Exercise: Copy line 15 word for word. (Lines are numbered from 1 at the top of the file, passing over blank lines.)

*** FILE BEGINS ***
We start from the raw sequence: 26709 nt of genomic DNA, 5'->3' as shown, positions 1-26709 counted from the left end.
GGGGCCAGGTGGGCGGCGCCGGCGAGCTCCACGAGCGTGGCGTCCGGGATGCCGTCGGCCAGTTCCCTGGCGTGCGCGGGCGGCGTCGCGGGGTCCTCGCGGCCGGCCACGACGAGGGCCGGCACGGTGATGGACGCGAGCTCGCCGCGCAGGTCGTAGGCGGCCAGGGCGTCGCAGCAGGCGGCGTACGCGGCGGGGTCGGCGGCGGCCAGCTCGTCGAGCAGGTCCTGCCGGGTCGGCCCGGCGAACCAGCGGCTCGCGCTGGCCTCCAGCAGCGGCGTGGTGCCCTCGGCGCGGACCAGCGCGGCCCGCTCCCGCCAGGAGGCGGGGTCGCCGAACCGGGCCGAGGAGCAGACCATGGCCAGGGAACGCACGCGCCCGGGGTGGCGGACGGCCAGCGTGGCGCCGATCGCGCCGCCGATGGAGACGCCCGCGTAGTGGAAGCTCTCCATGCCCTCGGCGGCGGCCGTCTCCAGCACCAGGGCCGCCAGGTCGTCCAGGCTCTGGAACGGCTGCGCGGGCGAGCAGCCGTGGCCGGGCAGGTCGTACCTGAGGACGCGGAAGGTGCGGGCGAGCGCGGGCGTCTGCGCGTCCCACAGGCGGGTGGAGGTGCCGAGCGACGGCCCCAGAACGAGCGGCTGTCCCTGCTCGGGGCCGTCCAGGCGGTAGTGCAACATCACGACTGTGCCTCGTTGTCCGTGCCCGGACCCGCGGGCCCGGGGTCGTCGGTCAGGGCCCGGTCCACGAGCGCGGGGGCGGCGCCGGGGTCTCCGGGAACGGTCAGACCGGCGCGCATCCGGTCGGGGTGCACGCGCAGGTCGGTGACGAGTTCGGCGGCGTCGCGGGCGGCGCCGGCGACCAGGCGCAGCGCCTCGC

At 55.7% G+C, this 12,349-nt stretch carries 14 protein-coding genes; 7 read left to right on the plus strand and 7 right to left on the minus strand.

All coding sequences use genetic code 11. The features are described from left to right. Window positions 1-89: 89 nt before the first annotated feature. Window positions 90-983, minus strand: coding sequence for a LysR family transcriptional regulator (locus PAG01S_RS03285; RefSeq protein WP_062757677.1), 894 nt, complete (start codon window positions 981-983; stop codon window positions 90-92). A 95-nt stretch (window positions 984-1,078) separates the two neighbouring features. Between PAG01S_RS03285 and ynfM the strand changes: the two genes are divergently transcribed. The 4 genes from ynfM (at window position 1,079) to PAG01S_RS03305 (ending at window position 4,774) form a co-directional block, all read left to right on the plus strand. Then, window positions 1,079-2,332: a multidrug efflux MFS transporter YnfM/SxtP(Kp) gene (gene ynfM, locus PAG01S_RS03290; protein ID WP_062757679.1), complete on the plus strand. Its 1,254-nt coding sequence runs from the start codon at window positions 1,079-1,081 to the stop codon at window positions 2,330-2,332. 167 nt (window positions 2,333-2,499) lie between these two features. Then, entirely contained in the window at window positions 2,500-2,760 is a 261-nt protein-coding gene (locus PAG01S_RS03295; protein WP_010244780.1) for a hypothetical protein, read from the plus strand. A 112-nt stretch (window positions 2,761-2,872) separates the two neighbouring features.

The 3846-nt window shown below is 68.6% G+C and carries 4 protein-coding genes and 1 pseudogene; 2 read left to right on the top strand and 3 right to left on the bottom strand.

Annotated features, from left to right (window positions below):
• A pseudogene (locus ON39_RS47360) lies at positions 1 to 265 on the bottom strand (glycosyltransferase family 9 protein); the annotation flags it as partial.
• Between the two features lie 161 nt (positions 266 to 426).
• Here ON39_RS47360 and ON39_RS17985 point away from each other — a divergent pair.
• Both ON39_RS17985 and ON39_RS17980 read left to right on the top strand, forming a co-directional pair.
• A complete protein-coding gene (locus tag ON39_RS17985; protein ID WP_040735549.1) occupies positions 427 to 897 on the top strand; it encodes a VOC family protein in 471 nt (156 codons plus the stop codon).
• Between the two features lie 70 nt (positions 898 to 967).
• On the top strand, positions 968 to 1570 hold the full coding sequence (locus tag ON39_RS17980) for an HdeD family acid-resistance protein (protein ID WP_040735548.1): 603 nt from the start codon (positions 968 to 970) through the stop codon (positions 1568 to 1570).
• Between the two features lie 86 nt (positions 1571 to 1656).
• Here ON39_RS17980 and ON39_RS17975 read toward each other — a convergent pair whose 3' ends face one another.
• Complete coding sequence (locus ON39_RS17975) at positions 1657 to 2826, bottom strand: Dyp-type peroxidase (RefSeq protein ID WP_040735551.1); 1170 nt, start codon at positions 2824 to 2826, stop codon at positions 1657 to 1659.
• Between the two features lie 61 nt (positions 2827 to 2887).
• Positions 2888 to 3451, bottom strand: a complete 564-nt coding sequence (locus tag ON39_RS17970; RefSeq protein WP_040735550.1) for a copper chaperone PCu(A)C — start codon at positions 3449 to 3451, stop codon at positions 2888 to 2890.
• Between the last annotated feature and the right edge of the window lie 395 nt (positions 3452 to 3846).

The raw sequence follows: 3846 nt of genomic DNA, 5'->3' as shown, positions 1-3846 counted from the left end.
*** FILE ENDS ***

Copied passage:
• Here ON39_RS17980 and ON39_RS17975 read toward each other — a convergent pair whose 3' ends face one another.